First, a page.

2.4. In vitro SeV transduction

After 70% conflulence of cultured MSCs in the dish, SeVLacZ at 10 MOI were infected to the MSCs with different time exposure (1 minute to 60 minutes). After 48 hr, both chmiluminescent assay of MSCs infected with SeVLacZ at 10 MOI with different time exposure and X-gal staining of MSCs infected with SeVLacZ at 10 MOI with 1 minute exposure were performed as previous described [28].

2.5. Expression of hAng-1 in MSCs by SeVhAng-1 transduction

Human Ang-1 expression in MSCs was detected after 2 days of transduction with SeVhAng-1 by Western blot. MSCs were washed twice with cold PBS and suspended in a cold lysis buffer (20 mmol/L HEPES, pH 7.5, 150 mmol/L NaCl, 1 mmol/L EDTA, 0.5% Triton X-100, protease inhibitors [complete, Roche]). Similar quantities of the soluble fractions (20µg) were separated by SDS-PAGE, transferred onto nitrocellulose membranes, and blocked overnight in blocking solution at 4oC. The membranes were incubated for 1 hr with mouse anti-human monoclonal antibodies to Ang-1 (Santa Cruz Biotechnology), followed by anti-mouse secondary antibody conjugated to horseradish peroxidase (Zymed, Inc., South San Francisco, CA) for 1 hr at room temperature. An enhanced chemiluminescence substrate system ECL Plus (Amersham Biosciences UK, Little Chalfont, UK) was used to visualize HRP. The ß-actin protein levels were assayed as the internal control.

2.6. Animal model

Lewis rats (female, weight 200-250 g) were used in the experiment. The rat was anesthetized with IP injection of ketamine(100mg/kg) and xylizine (10mg/kg), and intubated with a 17-gague needle sheath. After intubation, the rat was supported with a rodent respirator. A left lateral thoractomy was made, the heart was exposed and LAD was ligated with 6-0 suture [12]. Immediately after LAD ligation, 5×106 MSCs were injected into the heart at 2 sites of peri-infarct area of the heart.

2.7. Evaluation of heart function

After 4 weeks of LAD ligation, the heart function was evaluated by echocardiography as previously described [29]. FS was used as a main index for the evaluation of heart function.

2.8. Evaluation of infarct size

We evaluated the infarct size of the heart as previously described [12]. Four weeks after myocardial infarction, rats were deeply anesthetized with inhalation of diethyl ether, injected with a mixture of ketamine hydrochloride (50 mg/kg) and xylazine (4 mg/kg), and killed by rapid exision of the heart. The excised hearts were immediately soaked in cold saline for 10s to remove excess blood from the ventricles and fixed in neutral-buffered 4% formalin for 48 h. Paraffin-embedded samples were sectioned at 10 μm, and Masson's trichrome staining was performed to delineate scar tissue from viable myocardium. Masson's trichrome-stained sections were captured as digital images and analyzed by NIH Image software.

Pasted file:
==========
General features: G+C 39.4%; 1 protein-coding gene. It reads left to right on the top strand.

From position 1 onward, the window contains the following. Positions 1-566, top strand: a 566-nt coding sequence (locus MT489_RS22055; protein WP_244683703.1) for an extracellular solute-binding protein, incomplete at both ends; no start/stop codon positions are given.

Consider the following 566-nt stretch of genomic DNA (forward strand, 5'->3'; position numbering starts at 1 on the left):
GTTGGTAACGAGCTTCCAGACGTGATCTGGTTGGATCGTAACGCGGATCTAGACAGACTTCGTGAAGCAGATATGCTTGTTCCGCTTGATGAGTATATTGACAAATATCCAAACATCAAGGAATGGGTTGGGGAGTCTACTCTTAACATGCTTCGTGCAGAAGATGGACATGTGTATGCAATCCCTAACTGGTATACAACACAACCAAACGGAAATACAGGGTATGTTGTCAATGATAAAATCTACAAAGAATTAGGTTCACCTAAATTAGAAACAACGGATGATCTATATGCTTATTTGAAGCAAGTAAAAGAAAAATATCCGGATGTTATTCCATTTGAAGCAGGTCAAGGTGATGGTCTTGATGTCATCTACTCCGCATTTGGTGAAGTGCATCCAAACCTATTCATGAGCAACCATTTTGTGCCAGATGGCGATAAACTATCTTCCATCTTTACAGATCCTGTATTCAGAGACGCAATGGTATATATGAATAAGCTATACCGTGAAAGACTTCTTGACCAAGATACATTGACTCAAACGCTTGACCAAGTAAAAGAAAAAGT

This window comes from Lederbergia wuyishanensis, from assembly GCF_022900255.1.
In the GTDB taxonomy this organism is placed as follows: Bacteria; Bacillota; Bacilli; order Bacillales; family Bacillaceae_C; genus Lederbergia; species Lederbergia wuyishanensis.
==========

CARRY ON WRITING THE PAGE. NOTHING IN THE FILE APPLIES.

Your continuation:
2.9. Capillary density measurement

After 28 days of LAD ligation, the heart was harvest and snap-frozen in liquid nitrogen. Cryosections of 10 µm were made. The endothelial cells were stained with anti-CD31 monoclonal antibody (Pharmingen) as first antibody, followed by a biotinylated anti-mouse IgG as second antibody, and an avidin-HRP conjugate for color reaction (DAB paraffin IHC staining module, Ventana Medical Systems, Inc., Tucson, AZ). The sections were observed under microscope, 5 fields were randomly selected in the peri-infarct area of each section, and CD31-positive cells were counted in a blinded manner. The number of CD 31-positive cells in each field was used as an index of capillary density.

2.10. Analysis of Ang-1 expression and its effect on p-Akt in the ischemic heart

We injected MSCs modified with or without SeVhAng-1 into the ischemic heart of the rats and determined the effect of Ang-1 overexpression on p-Akt as previously described. In brief, after 2 days injection of MSCs modified with or without SeVhAng-1 into the ischemic heart, the heart was harvested and put into 4 ml lysis buffer, and incubated for 5 min on ice. The cardiac muscle was homogenized with a mixing homogenizer (Kinematica AG, Littau switzerland). The homogenates were heated at 95 ºC for 10 min and centrifuged at 12,000g for 10 min. After determination of protein concentration in supernatants by BCA methods, total protein (40 µg) was subjected to SDS page in 5-20% Tris-glycine gels, subsequently transferred to nitrocellulose membranes and blocked overnight in blocking solution at 4oC. The membranes were incubated for 1 hr with mouse anti-human monoclonal antibodies to Ang-1 (Santa Cruz Biotechnology), p-Akt (ser473) and t-Akt (Signaling Technology, Beverly, MA) followed by anti-mouse secondary antibody conjugated to horseradish peroxidase (Zymed, Inc., South San Francisco, CA) or anti-rabbit secondary antibody conjugated to horseradish peroxidase (Amersham Biosciences UK, Buckinghamshire, England) for 1 hr at room temperature. An enhanced chemiluminescence substrate system ECL Plus (Amersham Biosciences UK, Little Chalfont, UK) was used to visualize HRP.